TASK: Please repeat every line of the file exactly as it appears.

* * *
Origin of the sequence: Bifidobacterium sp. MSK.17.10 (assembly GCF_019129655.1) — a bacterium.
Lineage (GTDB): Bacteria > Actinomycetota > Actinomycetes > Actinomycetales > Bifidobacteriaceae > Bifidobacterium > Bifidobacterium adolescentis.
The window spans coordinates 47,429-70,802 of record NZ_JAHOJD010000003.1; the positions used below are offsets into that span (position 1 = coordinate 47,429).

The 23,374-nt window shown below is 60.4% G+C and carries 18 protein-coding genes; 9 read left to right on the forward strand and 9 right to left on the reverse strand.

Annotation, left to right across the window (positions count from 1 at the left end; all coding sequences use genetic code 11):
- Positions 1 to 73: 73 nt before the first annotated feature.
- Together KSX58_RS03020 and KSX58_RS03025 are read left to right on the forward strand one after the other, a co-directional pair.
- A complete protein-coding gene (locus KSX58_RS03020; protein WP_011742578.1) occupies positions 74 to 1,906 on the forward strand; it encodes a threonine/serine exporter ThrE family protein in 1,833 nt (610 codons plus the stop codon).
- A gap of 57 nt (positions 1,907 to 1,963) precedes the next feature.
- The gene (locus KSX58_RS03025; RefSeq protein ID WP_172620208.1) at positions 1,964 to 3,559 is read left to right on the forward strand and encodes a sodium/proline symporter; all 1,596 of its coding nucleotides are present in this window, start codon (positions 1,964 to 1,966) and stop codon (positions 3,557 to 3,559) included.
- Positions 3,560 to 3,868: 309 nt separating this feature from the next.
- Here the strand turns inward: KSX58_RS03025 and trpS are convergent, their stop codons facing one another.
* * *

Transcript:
Origin of the sequence: Bifidobacterium sp. MSK.17.10 (assembly GCF_019129655.1) — a bacterium.
Lineage (GTDB): Bacteria > Actinomycetota > Actinomycetes > Actinomycetales > Bifidobacteriaceae > Bifidobacterium > Bifidobacterium adolescentis.
The window spans coordinates 47,429-70,802 of record NZ_JAHOJD010000003.1; the positions used below are offsets into that span (position 1 = coordinate 47,429).

The 23,374-nt window shown below is 60.4% G+C and carries 18 protein-coding genes; 9 read left to right on the forward strand and 9 right to left on the reverse strand.

Annotation, left to right across the window (positions count from 1 at the left end; all coding sequences use genetic code 11):
- Positions 1 to 73: 73 nt before the first annotated feature.
- Together KSX58_RS03020 and KSX58_RS03025 are read left to right on the forward strand one after the other, a co-directional pair.
- A complete protein-coding gene (locus KSX58_RS03020; protein WP_011742578.1) occupies positions 74 to 1,906 on the forward strand; it encodes a threonine/serine exporter ThrE family protein in 1,833 nt (610 codons plus the stop codon).
- A gap of 57 nt (positions 1,907 to 1,963) precedes the next feature.
- The gene (locus KSX58_RS03025; RefSeq protein ID WP_172620208.1) at positions 1,964 to 3,559 is read left to right on the forward strand and encodes a sodium/proline symporter; all 1,596 of its coding nucleotides are present in this window, start codon (positions 1,964 to 1,966) and stop codon (positions 3,557 to 3,559) included.
- Positions 3,560 to 3,868: 309 nt separating this feature from the next.
- Here the strand turns inward: KSX58_RS03025 and trpS are convergent, their stop codons facing one another.